|Save the Date
|Thursday, July 11, 2024
University of California, Davis
760 Orchard Road
|Anticipating and Planning for California Floods - Past and Future
Why this theme?
In 2024 we will celebrate the 30th anniversary of the California Extreme Precipitation Symposium. The first Symposium was held in June 1994 at Sierra College where 55 weather aficionados gathered on a Saturday in Sewell Hall. "Predicting Heavy Rainfall Events in California: A Symposium to Share Weather Pattern Knowledge" was the theme.
The purpose of the Symposium was described as follows:
There is an emerging body of knowledge regarding weather patterns responsible for producing heavy rainfall events in California. Greater awareness of and further development of this knowledge can provide advance warning of these events to operators of dams and reservoirs used for flood control, to offices of emergency services, to disaster relief organizations, and to the citizens of California.
This symposium is intended to bring together knowledgeable people to:
- Share their research and experience regarding weather patterns which cause heavy rainfall events in California,
- Increase the dissemination of this knowledge, and
- Advance the science of identifying and recognizing these weather patterns.
The motivation to hold the Symposium came from the proposed flood control dam at Auburn on the American River. Was the dam really needed or could predicted extreme rainfall be used to decide to release stored water to create empty reservoir space in advance of the rain arriving?
We will look back at what we have learned over the past 30 years about extreme precipitation events in the California and the American River basin. We will also look forward to the questions that remain.
Research meteorologists and hydrologists connected with the Center for Western Weather and Water Extremes (CW3E) located within the Scripps Institution of Oceanography at UC San Diego have researched the historic record floods in California. They identified atmospheric rivers (AR) as the source of all major flood events starting with the Great Flood of 1861-1862 and extending to the present.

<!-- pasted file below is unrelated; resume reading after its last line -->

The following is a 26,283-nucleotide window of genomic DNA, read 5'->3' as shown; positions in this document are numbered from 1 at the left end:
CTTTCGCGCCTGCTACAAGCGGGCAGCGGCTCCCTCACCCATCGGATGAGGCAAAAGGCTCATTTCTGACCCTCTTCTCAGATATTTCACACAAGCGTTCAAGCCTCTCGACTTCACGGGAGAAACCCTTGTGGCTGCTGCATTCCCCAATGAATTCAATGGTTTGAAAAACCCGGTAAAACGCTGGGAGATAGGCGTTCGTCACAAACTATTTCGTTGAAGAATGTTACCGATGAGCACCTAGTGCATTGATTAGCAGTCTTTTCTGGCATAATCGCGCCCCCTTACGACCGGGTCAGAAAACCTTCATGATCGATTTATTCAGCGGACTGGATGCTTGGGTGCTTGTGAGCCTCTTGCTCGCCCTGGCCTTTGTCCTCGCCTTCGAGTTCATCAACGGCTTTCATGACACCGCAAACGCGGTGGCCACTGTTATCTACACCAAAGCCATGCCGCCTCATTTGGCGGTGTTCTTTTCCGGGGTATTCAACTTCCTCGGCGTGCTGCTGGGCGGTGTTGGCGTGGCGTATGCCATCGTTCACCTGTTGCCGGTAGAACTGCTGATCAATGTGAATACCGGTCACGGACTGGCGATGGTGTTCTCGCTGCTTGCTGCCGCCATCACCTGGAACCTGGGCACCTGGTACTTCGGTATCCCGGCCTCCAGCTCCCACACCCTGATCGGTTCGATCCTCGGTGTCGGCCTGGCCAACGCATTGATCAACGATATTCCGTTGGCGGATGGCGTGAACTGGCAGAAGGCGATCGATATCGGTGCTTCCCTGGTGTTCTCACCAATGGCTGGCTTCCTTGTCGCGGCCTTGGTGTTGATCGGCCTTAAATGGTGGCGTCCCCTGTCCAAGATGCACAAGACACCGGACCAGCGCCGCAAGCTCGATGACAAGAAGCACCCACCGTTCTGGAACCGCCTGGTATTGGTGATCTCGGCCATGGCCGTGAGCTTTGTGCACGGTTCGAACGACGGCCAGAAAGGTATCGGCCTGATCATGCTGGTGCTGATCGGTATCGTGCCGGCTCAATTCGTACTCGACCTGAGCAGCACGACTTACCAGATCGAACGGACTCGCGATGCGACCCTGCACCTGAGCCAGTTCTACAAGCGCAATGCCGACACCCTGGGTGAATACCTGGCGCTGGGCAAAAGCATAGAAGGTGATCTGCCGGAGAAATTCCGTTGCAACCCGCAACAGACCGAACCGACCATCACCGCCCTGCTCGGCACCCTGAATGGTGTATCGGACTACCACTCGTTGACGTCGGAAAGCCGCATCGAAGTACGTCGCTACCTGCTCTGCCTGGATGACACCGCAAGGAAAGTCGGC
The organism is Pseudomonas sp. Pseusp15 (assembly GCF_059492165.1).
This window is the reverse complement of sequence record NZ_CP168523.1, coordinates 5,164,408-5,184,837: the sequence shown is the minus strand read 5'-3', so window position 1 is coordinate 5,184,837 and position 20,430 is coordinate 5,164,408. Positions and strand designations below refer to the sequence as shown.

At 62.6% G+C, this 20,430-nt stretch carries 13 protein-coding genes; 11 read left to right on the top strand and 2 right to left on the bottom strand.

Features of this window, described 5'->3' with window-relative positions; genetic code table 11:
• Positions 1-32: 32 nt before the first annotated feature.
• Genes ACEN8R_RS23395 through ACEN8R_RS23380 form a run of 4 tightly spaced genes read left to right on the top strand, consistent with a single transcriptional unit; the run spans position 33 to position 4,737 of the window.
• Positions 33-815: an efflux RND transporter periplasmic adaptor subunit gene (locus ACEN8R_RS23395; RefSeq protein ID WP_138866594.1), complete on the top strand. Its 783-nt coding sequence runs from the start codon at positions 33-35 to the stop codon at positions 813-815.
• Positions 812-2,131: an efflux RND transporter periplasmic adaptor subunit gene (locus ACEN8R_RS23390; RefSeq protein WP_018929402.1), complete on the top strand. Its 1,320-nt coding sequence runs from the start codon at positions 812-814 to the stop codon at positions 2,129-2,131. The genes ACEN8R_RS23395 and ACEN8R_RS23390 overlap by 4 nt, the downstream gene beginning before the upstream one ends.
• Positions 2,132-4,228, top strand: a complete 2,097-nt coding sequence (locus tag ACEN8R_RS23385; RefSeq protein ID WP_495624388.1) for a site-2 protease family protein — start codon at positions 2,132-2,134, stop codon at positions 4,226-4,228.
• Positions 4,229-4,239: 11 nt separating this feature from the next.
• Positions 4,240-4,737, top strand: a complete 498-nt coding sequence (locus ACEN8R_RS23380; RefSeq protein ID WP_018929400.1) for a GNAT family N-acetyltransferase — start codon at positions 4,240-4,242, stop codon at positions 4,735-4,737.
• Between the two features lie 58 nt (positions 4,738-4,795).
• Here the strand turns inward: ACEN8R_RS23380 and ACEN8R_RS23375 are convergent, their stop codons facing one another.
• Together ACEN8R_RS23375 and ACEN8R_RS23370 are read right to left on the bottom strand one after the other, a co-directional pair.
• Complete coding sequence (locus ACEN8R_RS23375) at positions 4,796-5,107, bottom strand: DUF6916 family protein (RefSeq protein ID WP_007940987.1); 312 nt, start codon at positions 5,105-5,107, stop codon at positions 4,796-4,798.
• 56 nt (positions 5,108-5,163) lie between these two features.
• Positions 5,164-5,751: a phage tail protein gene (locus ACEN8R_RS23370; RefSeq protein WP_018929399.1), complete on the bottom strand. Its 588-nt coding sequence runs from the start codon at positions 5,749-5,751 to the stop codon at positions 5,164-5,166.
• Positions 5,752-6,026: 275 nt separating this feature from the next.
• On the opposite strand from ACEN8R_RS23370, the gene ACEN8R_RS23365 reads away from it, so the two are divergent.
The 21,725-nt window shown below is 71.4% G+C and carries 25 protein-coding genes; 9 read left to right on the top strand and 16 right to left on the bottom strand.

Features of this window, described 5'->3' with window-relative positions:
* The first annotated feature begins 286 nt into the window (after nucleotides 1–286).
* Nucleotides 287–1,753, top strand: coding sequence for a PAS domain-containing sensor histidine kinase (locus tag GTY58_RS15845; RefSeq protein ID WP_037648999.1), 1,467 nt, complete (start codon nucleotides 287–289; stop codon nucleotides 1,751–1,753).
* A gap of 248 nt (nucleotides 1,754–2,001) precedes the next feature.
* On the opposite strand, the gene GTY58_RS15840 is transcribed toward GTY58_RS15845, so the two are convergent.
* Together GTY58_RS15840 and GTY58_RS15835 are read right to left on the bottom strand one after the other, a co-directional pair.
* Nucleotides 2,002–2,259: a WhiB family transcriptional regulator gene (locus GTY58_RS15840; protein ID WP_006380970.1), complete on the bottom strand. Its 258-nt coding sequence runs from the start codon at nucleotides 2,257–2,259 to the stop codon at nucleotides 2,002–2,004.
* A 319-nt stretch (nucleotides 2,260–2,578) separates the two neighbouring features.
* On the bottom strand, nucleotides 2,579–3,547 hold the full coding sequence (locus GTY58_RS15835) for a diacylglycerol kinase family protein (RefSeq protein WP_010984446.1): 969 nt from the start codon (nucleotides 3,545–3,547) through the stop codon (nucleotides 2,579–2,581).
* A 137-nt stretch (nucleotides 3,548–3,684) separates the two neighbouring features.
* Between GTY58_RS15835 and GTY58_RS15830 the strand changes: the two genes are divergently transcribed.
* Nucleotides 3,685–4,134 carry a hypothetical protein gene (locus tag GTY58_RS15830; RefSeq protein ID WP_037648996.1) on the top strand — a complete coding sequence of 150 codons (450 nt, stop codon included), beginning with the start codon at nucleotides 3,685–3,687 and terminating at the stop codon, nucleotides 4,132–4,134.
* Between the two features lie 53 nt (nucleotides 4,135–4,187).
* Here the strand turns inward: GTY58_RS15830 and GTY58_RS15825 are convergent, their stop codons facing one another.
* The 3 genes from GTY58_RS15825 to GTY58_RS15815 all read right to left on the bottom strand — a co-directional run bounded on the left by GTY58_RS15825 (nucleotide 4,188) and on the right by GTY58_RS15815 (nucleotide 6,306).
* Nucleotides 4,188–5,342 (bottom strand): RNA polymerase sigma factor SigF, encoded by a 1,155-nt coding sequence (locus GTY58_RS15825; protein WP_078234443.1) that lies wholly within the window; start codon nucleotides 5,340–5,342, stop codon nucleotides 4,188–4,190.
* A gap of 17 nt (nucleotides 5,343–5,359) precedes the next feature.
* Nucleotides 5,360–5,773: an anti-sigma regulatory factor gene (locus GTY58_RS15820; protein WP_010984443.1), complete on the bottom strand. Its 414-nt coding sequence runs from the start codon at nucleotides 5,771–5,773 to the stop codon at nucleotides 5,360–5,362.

The impacts of climate change are projected to increase flood risk in California from ARs. This potential prompts us to take a look at past assumptions about flood risk and compare them to the future projections in the American River, Sacramento River, San Joaquin River, and Truckee River watersheds.
The day concludes with three panel members representing Federal, State, and local agency perspectives to discuss the topic: How does society plan for anticipated future flood risks?
What is CEPSYM?
The California Extreme Precipitation Symposium is an informal day of scientific and technical presentations meant to increase our knowledge and understanding of extreme precipitation events. Goals of CEPSYM are to improve flood risk management planning and increase warning time for large floods.
Each year, CEPSYM presentations focus on a specific theme. Almost every paper or presentation given since starting in 1994 is available under Speaker Presentations.
Speaker presentations from each Symposium are available on this website. Presentations may be posted in one or more formats: abstracts, printable slides from the presenters, and/or audio of the sessions.
- Speaker Presentations page — list of prior year themes and links to the proceedings for those years
- Speaker Index — list of speakers and their presentations
Interested? Are you interested in talking on a technical or scientific topic related to the Symposium's purpose? Would you like to attend the next symposium? Contact us to be notified via email of the next Symposium.